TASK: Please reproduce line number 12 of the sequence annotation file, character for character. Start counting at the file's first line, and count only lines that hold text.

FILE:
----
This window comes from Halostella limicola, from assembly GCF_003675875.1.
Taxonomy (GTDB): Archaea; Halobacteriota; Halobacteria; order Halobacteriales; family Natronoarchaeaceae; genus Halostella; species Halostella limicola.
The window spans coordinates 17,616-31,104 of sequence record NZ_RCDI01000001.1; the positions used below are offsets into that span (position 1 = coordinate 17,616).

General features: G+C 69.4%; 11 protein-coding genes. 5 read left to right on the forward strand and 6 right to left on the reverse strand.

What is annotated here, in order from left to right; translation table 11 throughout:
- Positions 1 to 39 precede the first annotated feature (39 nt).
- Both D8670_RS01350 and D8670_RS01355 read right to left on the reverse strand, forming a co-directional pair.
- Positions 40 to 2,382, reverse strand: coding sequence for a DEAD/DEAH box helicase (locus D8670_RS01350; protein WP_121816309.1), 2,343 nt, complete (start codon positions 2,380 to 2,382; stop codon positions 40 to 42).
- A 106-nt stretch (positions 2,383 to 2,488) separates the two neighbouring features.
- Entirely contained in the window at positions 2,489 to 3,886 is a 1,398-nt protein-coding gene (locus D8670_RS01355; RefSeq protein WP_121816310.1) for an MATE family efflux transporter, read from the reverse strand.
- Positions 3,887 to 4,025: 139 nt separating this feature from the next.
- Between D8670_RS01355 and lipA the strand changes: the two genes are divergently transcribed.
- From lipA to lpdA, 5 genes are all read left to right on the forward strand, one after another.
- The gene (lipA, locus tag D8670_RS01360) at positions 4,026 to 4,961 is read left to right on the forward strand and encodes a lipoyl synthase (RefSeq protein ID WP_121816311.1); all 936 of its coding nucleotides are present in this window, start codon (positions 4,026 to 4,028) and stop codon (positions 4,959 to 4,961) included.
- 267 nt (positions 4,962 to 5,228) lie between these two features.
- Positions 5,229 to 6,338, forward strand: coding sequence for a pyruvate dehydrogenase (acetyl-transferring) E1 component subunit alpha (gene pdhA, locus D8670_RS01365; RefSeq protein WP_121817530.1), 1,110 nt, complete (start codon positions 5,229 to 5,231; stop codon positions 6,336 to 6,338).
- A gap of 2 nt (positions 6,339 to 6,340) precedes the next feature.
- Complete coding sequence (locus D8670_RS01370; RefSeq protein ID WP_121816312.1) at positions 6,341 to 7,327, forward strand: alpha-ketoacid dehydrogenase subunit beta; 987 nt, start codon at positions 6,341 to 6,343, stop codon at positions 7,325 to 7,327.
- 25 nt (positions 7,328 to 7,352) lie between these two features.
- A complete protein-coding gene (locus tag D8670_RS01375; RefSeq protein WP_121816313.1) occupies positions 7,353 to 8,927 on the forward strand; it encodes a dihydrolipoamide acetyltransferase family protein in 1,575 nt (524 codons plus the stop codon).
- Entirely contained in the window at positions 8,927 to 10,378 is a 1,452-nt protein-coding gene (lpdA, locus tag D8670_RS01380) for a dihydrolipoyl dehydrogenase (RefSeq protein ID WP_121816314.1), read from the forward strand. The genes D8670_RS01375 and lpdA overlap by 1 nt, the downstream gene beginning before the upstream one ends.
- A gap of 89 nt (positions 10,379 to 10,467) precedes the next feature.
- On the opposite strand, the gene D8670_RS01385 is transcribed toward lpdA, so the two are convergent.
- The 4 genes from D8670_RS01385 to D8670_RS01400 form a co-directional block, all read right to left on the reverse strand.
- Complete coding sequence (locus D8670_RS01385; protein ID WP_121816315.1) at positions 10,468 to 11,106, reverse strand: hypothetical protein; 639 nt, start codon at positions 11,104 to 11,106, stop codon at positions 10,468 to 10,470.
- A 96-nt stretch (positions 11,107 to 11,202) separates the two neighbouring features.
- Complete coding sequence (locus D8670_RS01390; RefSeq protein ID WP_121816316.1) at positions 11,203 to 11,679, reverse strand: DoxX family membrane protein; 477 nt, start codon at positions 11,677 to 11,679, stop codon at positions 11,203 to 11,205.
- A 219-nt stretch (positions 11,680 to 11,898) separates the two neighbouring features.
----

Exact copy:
- Between D8670_RS01355 and lipA the strand changes: the two genes are divergently transcribed.